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AISES is excited to announce a $1.32 million contribution from Intel to support undergraduate and graduate scholarships for Native Americans. The support is part of a partnership between Intel and AISES to increase the number and success of Native American students in science, technology, engineering and mathematics (STEM) fields. In addition to extending scholarships to Native American students, Intel and AISES are planning to develop a culturally-appropriate computer science curriculum for Native American high school students. The initial announcement was made as part of the White House CS4All initiative in December 2016.
Intel has made a four-year commitment to support the “Growing the Legacy” scholarship program at AISES. Each year Intel will provide 40 Native American university students with financial support, Intel mentors, and opportunities for paid internships or jobs at Intel upon graduation. More information and the scholarship application are now available on the AISES website at www.aises.org. Click on the “scholarships” banner on the homepage.
“I’m particularly proud of this collaboration that makes STEM education accessible to more Native Americans and inspires the next generation of technologists. The partnership resulted from a true grassroots collaboration with leaders and luminaries at AISES and the broader Native American community,” said Barbara Whye, Executive Director of Strategy and External Alliances, Intel Corporation. “We know that exposure to role models and mentors and infusion of relevant STEM curriculum will make a huge difference in creating stronger pathways for student success.”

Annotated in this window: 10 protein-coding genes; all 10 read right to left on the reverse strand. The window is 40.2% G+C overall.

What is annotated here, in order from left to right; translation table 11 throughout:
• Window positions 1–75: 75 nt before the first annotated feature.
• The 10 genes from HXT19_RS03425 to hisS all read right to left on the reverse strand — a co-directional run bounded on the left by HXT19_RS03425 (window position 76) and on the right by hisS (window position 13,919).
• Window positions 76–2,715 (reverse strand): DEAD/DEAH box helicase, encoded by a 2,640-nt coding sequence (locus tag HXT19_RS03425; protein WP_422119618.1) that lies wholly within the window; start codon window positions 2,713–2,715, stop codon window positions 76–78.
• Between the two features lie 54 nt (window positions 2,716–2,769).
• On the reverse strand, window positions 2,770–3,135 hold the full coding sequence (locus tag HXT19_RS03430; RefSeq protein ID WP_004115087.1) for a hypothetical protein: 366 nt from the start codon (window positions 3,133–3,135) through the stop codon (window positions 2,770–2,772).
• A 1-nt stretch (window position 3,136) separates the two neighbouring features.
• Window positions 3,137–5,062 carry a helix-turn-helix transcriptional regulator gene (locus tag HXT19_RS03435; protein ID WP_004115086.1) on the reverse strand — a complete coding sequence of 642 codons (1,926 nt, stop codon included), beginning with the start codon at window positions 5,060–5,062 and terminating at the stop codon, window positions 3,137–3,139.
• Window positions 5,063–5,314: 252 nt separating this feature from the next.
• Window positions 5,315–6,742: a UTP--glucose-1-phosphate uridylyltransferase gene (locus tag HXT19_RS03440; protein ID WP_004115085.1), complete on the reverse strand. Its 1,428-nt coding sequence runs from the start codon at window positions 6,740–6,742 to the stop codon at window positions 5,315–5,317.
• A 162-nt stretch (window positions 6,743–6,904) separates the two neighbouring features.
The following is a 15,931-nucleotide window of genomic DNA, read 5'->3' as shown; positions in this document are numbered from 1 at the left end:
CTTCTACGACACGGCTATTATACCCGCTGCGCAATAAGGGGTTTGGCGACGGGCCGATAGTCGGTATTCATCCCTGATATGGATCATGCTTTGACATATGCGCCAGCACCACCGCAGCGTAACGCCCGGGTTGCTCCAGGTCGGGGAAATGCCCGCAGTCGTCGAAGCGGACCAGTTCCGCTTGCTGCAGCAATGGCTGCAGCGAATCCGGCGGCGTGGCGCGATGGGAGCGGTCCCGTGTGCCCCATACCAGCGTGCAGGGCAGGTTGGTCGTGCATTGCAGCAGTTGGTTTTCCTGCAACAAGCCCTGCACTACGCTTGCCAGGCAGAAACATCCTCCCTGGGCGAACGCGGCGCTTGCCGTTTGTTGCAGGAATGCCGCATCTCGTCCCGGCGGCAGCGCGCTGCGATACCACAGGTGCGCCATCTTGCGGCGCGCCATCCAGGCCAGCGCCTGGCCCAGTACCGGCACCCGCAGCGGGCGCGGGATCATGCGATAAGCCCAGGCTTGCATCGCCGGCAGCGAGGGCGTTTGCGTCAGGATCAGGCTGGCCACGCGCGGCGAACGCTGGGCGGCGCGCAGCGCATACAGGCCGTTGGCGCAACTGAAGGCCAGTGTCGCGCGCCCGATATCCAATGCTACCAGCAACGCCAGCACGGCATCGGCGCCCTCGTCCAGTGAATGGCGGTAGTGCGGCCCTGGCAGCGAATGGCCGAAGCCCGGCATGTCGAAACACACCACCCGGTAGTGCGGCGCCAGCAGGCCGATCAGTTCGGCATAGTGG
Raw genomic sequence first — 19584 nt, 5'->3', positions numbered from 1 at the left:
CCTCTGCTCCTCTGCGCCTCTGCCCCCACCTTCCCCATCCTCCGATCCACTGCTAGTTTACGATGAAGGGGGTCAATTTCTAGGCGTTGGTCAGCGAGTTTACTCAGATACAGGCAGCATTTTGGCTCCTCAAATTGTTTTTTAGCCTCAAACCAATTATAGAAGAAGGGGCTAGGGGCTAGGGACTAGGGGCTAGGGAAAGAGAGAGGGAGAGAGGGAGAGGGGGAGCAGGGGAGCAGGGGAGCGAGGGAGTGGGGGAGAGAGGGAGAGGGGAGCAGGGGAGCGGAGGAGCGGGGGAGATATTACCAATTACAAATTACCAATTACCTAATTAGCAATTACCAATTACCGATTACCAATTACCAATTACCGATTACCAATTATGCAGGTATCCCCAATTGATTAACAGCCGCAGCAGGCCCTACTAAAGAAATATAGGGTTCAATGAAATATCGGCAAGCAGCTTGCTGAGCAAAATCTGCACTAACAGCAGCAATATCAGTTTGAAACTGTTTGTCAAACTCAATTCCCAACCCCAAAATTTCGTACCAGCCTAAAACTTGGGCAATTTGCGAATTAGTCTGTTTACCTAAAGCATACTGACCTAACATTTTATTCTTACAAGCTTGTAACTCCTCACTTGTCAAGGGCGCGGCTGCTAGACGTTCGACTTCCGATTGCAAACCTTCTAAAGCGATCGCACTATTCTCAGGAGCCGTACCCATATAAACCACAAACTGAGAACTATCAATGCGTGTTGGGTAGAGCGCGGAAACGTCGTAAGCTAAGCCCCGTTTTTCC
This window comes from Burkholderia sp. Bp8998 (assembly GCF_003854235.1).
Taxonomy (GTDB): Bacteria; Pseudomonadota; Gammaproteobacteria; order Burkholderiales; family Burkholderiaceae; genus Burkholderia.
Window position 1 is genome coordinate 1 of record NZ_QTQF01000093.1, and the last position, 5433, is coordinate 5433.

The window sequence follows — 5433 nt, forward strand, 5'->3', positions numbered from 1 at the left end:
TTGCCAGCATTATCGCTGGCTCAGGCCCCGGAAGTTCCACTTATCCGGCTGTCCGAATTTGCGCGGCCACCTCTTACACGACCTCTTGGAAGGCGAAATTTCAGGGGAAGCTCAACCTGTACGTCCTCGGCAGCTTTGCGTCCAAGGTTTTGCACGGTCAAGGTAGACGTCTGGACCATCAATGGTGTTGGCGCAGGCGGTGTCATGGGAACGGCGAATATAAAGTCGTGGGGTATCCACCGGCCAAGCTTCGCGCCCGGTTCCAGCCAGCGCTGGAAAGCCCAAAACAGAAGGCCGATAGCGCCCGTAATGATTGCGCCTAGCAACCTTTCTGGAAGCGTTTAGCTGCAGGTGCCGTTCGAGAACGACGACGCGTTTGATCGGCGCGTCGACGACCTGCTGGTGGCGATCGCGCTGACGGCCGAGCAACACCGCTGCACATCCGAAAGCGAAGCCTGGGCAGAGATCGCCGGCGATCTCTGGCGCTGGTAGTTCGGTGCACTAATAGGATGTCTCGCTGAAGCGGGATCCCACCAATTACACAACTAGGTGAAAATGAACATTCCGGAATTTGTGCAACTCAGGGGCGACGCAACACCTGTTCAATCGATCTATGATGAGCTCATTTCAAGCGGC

Last October, Intel hosted a thought leadership event in partnership with the National Center for Women & Information Technology (NCWIT). The event brought together key leaders in academia, government; tribal nations; nonprofit organizations, including AISES; and the tech industry to facilitate constructive collaboration aimed at increasing Native American leadership in STEM. From this convening, Intel produced
a white paper outlining six key recommendations for increasing Native American student participation and retention in STEM education. The paper can be accessed via www.aises.org or via Intel’s website at: http://www.intel.com.
According to Sarah EchoHawk, AISES CEO, this commitment from Intel makes Growing the Legacy the largest scholarship program at AISES. “We are so excited that Intel has made this tremendous commitment to Native American students,” said EchoHawk. “Each year, AISES must turn away many qualified students working toward a STEM degree because there is just not enough funding support available. Through this program, AISES will be able to support 40 more Native American STEM students and that is tremendous.”
Students who are awarded will receive scholarships ranging from $5,000 to $10,000 per academic year. The scholarship application is open now at www.aises.org/scholoarships/intel. Students should apply now. There are additional scholarships available through AISES as well so students should visit the AISES site soon to ensure they get their applications submitted on time for consideration.